Peace Corps Writers


by Sandra Meek (Botswana 1989–91)
Elixir Press
January 2005
79 pages

Read an interview with Sandra Meek and other poets

Reviewed by John Isles (Estonia 1992-94)

WHEN THE TV NEWS COMES ON I often feel overwhelmed by the barrage of reportage. It seems nearly impossible to have completePrinter friendly version empathy with the inmate on death row, the awe and wonder of the astronaut, or the depth of grief a 9/11widow feels. D.H. Lawrence’s “we know too much and feel too little” applies today more than ever; it is exactly what makes war possible. Sandra Meek’s latest book of poems, Burn, pulls together the disparate events of modern life and connects childhood and old age, technology and terrorism, and the minutest details of a life alongside the immensity of the cosmos. What is simultaneously disturbing and reassuring about the poems is that Meek identifies both the heights and depths of human existence as divine burning; the poet’s job, she teaches us, is to seize the fire.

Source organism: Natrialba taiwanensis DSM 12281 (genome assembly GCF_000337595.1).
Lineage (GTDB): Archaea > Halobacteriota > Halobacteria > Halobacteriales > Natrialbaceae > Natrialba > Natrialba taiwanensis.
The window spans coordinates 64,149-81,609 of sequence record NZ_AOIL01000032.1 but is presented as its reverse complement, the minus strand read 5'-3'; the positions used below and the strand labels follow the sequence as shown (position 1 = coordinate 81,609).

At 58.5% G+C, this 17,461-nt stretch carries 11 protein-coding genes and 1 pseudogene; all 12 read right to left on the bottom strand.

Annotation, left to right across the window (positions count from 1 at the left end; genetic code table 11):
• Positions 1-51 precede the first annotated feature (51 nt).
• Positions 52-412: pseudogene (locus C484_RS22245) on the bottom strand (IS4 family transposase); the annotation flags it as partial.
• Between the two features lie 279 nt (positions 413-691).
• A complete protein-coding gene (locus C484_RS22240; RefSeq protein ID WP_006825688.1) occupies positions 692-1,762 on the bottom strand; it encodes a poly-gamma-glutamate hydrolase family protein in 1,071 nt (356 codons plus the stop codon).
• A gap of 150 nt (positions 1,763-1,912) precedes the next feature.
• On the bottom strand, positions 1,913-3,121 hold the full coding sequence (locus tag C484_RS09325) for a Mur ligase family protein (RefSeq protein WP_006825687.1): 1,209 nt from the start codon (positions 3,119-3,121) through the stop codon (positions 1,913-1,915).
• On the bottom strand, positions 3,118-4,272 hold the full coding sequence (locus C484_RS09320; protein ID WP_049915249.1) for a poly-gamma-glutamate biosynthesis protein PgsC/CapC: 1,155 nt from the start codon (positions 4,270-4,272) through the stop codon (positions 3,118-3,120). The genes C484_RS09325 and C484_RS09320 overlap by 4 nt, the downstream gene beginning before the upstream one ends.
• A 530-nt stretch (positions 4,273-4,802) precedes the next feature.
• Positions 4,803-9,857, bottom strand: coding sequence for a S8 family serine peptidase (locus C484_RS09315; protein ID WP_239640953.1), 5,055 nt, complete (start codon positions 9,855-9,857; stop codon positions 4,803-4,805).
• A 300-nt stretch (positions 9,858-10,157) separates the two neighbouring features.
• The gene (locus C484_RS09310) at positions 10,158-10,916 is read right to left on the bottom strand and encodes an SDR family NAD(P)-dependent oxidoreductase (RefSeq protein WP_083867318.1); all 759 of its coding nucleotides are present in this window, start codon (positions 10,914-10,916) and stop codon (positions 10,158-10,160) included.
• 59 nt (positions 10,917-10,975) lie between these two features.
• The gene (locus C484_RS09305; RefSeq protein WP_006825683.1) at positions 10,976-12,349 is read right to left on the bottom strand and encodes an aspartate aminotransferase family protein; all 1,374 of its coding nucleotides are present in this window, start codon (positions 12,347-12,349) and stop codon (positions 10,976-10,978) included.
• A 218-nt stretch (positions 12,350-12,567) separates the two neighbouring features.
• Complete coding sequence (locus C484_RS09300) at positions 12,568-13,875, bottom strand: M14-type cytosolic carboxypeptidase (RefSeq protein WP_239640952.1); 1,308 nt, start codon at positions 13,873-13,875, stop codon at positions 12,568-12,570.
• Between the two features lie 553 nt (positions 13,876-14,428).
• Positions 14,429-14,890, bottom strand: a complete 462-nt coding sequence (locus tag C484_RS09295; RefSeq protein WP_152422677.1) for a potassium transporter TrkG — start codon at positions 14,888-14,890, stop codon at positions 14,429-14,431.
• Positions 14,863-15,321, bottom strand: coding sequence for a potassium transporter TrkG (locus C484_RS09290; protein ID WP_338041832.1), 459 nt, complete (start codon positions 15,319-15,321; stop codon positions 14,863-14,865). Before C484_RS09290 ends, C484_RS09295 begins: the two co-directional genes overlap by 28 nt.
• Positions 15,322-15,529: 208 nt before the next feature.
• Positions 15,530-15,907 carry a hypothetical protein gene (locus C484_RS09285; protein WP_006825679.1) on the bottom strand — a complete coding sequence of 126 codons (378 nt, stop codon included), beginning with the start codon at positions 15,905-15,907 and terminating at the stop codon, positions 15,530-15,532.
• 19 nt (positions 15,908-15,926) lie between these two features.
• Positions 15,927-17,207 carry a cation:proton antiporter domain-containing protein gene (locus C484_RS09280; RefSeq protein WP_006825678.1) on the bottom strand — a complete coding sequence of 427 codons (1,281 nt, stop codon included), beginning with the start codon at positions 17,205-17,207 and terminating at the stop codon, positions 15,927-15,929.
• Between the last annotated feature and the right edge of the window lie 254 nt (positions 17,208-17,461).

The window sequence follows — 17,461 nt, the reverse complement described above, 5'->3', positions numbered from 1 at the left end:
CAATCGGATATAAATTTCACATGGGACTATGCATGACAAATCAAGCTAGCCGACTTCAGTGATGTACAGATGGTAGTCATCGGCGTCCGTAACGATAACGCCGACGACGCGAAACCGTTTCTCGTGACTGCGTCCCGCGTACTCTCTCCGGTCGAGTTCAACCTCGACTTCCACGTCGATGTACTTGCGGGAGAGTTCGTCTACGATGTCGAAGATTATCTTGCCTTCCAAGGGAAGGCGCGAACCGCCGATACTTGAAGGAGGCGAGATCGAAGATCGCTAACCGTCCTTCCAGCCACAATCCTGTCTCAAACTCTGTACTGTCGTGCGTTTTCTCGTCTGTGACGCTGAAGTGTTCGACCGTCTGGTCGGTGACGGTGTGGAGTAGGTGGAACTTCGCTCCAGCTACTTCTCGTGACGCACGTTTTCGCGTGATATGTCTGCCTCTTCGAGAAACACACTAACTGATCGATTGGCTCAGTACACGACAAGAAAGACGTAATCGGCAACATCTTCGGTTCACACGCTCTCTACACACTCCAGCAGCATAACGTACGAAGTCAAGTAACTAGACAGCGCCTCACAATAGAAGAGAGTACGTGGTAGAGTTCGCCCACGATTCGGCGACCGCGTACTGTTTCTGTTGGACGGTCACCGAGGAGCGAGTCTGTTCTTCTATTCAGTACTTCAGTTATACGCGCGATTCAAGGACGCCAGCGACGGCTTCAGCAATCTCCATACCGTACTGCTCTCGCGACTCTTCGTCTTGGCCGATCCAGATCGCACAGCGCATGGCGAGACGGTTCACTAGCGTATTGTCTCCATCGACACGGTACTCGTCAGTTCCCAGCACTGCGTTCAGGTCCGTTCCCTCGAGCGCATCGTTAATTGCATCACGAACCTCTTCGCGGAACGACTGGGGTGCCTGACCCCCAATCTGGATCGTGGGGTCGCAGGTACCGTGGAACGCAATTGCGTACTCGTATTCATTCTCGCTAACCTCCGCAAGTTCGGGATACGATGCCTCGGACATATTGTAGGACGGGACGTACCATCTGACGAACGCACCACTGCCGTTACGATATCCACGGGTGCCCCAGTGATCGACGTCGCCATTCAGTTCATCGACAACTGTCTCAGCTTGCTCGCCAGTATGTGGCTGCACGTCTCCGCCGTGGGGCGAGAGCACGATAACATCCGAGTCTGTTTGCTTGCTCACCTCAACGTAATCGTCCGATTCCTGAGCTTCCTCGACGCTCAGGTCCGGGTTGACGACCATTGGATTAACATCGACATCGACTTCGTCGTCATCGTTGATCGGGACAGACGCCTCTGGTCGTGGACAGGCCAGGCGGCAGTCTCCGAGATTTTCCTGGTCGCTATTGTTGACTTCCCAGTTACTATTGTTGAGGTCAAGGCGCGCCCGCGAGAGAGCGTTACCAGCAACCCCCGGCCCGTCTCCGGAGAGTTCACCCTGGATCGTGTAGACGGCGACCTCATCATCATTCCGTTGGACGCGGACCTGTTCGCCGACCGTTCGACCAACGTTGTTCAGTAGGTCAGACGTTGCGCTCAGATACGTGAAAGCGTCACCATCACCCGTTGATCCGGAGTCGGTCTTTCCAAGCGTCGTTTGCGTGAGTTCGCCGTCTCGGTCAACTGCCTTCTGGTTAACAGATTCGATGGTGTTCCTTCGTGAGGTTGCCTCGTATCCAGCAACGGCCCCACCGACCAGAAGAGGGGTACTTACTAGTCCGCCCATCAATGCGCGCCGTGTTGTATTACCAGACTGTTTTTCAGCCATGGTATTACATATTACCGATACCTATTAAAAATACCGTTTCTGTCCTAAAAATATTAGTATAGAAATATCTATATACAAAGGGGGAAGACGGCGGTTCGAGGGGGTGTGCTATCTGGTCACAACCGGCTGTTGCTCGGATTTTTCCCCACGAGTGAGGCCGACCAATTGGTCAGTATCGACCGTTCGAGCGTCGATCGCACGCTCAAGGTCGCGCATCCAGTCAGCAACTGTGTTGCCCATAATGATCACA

The poems in Burn are often evocative of a Robert Rauschenberg collage such as Tracer where Vietnam era helicopters appear next to a classic nude, an American eagle and a 60s era car and trailer. The trick is to connect things that don’t seem connected. The book’s title poem, for example, begins with an image of burnt skin peeling, then shifts to a magnet, an Apollo spacecraft, and finally refocuses on the initial burnt skin image to reveal first-graders peeling dried glue from their hands. It happens so fast that only the poem gives a clear sense:

    Recovering, my hand peels
    translucent flags, tags of rice paper,
         wherever the magnet
    pulls the compass is
    true north, a particular
    unraveling: 1969, the television flickering
         its aquarium astronaut
    cradled in static as we first graders poured
    into our hands, opaque pools slowly
    layers of the visible for leavings